Figure 2: Test time results for predicting different types of acoustic features from EEG features for subject 1 for Listen condition
Figure 3: Test time results for predicting different types of acoustic features from EEG features for subject 2 for Spoken condition
Figure 4: Test time results for predicting different types of acoustic features from EEG features for subject 2 for Listen condition

5 EEG Feature Dimension Reduction Algorithm Details

We used kernel principal component analysis (KPCA)

[21] to de-noise the EEG feature space by performing dimension reduction for the extracted 155 EEG features (31 channel X 5 features) as explained by authors in [8, 1, 2]. By following the dimension reduction method explained by authors in [8, 6]

we reduced 155 EEG features to a dimension of 30. More details of explained variance plot used to identify the right feature dimension is covered in

[8, 6]. We used a polynomial kernel with degree 3 for performing kernel PCA.

6 Results

In [2] authors used mel cepstral distortion (MCD) [22] as the performance metric during test time but since here we are directly producing audio waveform as the output we used root mean squared error (RMSE) between the predicted audio waveform and ground truth audio waveform from test set as performance metric during test time for speech synthesis problem. The Figure 6 shows the obtained test time results for speech synthesis for four subjects for both spoken and listen condition. For spoken condition we observed lowest RMSE value of 0.583 for subject 2 and for listen condition we observed lowest RMSE value of 0.489 again for subject 2. The Figure 7 shows the visualization of the predicted waveform and ground truth waveform from test set for a sample for subject 1 for spoken condition. As seen from the plots, our predicted waveform was comparable with the waveform reconstructed from the predicted MFCC or acoustic features explained in [2] in terms of capturing very broad characteristics of the actual waveform for the same transcript from the same subject, however we observed that our predicted waveform had amplitude values amplified by a bigger margin compared to the predicted waveform explained in [2]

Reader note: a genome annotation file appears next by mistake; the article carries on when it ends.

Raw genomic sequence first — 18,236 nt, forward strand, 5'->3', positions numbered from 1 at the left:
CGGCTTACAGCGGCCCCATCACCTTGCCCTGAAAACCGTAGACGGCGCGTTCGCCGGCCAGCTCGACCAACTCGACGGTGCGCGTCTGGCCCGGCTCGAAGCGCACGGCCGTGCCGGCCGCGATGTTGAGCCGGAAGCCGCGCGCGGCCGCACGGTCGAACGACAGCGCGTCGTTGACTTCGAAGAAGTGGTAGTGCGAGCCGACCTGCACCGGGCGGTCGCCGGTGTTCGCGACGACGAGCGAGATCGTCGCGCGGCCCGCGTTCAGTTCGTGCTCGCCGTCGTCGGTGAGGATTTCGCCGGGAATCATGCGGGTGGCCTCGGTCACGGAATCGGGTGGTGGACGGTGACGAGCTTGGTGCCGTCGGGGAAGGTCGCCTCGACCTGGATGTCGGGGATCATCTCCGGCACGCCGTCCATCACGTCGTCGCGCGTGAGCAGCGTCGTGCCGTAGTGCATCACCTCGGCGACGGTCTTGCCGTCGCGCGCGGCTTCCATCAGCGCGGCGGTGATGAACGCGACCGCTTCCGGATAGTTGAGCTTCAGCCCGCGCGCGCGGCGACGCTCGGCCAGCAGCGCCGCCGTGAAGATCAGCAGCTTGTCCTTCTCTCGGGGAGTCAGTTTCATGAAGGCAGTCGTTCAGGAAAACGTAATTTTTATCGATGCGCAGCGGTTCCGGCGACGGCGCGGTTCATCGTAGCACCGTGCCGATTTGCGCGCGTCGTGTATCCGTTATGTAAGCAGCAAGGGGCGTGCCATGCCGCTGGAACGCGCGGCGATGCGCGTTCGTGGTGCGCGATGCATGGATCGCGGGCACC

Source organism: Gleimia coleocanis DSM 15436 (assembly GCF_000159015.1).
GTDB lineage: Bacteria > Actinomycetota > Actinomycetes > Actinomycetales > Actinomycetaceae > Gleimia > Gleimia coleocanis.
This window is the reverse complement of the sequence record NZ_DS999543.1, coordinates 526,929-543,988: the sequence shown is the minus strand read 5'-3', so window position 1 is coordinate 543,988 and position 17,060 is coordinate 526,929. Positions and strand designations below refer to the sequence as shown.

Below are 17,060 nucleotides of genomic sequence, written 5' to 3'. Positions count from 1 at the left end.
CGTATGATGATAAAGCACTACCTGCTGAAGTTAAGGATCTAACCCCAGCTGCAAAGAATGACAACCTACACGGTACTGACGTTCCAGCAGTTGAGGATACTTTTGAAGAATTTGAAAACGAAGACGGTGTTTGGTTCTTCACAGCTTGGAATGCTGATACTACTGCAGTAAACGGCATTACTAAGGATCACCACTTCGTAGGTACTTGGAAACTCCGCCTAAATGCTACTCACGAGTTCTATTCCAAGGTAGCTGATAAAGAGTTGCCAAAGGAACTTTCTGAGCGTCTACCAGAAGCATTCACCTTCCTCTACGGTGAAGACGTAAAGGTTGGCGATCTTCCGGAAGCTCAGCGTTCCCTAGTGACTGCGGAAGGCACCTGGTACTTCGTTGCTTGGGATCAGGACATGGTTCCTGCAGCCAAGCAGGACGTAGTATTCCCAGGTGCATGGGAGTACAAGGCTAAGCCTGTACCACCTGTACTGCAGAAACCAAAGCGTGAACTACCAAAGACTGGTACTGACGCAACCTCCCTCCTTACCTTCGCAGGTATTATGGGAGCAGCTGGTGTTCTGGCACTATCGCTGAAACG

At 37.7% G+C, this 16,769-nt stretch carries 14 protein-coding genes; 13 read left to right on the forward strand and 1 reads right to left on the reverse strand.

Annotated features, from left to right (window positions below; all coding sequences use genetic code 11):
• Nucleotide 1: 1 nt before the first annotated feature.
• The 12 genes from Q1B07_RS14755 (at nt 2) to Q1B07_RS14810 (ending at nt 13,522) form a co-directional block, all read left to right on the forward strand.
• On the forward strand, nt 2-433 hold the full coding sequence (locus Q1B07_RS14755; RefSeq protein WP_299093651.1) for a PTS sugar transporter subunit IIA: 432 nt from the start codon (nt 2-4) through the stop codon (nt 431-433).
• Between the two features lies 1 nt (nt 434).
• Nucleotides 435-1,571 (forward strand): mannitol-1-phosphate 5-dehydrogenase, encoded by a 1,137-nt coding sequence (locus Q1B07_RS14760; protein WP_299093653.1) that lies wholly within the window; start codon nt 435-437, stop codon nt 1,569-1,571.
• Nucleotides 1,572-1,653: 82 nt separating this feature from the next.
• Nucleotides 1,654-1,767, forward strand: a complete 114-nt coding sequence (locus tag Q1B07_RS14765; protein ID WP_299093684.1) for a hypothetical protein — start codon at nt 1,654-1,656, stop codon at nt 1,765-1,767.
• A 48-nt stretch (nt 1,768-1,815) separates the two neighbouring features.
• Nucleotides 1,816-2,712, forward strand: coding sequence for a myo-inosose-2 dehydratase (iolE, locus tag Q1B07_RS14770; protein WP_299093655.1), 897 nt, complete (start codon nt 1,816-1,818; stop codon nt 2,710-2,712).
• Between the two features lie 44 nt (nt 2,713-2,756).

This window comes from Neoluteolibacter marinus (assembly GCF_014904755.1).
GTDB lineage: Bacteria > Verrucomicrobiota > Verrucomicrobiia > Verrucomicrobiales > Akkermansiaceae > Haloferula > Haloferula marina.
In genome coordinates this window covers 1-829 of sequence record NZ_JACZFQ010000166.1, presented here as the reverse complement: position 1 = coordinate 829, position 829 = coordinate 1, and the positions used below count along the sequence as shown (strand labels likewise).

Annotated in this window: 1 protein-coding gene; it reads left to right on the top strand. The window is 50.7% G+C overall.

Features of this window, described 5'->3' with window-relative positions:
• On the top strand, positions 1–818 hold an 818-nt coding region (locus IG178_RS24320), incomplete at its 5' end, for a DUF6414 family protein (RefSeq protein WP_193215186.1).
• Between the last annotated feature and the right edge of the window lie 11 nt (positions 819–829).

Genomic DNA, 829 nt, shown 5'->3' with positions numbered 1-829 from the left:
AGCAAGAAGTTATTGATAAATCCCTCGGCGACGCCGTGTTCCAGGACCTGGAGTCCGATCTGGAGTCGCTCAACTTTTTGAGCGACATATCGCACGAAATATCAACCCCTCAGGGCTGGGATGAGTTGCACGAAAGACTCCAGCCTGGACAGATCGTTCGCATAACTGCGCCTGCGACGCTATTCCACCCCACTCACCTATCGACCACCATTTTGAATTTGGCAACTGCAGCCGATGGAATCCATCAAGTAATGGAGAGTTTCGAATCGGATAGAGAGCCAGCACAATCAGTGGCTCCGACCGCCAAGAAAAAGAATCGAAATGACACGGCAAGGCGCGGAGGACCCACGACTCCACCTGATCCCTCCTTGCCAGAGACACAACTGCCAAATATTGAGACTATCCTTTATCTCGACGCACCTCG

. Figures 8 and 9 shows the corresponding spectrogram for the actual and predicted waveform. As seen from the spectrograms, the predicted and actual waveform shared some features in common in frequency domain.

Figure 5: Test time results for predicting different types of acoustic features from EEG features for subject 1 for Spoken condition